In the end we can also measure the sort of national income of Oxfam US. According to their statement salaries, compensation and other employee benefits are around 34 million dollars per year (38% of the budget). It basically means that national income per head is almost 97,500 dollars annually. This means that Oxfam US is the third richest country in the world. Only Qatar and Luxemburg are richer. Oxfam US easily leaves behind Kuwait, Singapore, Norway, Switzerland, the US, and Sweden, among others. Sounds like a great place to live in: “creating lasting solution to global poverty, hunger and injustice” is especially working for the one doing it.
Now, obviously we are playing with a demagogues’ arguments. Oxfam itself must resort to this demagoguery for the simple reason: just because someone is rich, and the other one is poor, it does not mean that one is causally linked to the other. Faced with a notion of how rich they are, Oxfam would probably counterargue: but we hire valuable people, we have to employ the smart ones, we are running a company.
Precisely! Just like those 8 people which have more wealth combined than the other half of population. Among them we have Zuckerberg, who created the most popular media platform in the history of exchanging ideas, Jeff Bezos, who created one of the most effective retail platforms in history, or Bill Gates, whose contributions to the computer business are numerous (oddly, Gates is one of the main donors of Oxfam). These great entrepreneurs did more to increase wealth of millions of people than Oxfam ever will.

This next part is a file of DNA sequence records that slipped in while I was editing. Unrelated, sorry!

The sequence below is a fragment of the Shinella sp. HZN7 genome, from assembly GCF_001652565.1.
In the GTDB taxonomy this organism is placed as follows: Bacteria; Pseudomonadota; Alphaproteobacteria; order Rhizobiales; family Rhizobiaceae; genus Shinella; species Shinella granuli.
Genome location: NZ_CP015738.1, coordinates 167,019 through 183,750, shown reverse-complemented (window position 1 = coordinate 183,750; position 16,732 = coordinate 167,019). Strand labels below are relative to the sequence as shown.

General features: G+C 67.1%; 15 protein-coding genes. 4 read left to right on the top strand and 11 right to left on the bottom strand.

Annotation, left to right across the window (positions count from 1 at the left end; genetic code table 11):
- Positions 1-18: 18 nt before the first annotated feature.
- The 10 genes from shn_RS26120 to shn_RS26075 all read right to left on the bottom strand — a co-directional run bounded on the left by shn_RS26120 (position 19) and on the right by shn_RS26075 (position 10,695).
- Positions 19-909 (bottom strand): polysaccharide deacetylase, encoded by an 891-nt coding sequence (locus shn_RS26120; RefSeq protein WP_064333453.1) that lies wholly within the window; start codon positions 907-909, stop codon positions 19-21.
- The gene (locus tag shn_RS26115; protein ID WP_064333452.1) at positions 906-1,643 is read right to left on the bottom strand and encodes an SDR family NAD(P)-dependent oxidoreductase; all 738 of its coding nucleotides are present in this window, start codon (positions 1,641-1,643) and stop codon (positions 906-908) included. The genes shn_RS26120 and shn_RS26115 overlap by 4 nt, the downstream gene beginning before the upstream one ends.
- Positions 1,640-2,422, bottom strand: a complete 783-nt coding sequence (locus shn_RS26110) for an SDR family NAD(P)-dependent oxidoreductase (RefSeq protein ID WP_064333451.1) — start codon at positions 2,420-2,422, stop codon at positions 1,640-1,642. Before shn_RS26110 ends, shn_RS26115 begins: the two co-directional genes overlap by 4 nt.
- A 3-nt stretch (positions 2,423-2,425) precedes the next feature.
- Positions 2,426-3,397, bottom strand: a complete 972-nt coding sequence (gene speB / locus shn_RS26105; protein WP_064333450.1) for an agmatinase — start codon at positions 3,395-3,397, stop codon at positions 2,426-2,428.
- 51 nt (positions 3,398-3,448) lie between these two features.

We need more entrepreneurs like those 8 individuals to fight poverty and increase social wealth. Fortunately this is what has been happening for the poorest regions around the world. Ironically, Oxfam confirms that by reporting (p.12) that from 1988 to 2011 people from income deciles from 1 to 8 globally have experienced much higher income growth rate than people from ninth and tenth deciles, including the infamous 1%.
In any case — those eight richest people in the world are not curtailing the poorest ones. Actually, the opposite, they create a bigger platform for future growth for everyone.
It is time for Oxfam to finally realize that society is not necessarily a zero sum game. It can become one when the government is taking away the money from A and giving it to B. Yet in the marketplace this is not the case. Marketplace creates additional value, it does not take it away from someone to give it to someone else.
The interpretation that Oxfam has given to data gathered by Credit Suisse is based on horrible economics. They of course know this intuitively, because they themselves own a lot of money in the assets that they employ. Why do this? Why concentrate millions of dollars in form of assets, while there is so much poverty in the world? Apparently they believe in some form of value creation, which can be achieved by concentrating, owning, and managing those assets. In other words, they praise their private property and try to make a wonderful use of it.
Guess what, Dear Oxfam, this is precisely what successful entrepreneurs do. You would not believe how many of the mass produced things you can purchase cheaply because of this.
Mateusz Machaj is Assistant Professor in Economics at the University of Wroclaw. He is the author of Money, Interest, and the Structure of Production: Resolving Some Puzzles in the Theory of Capital, and The Rise and Fall of the First Galactic Empire: Star Wars and Political Philosophy.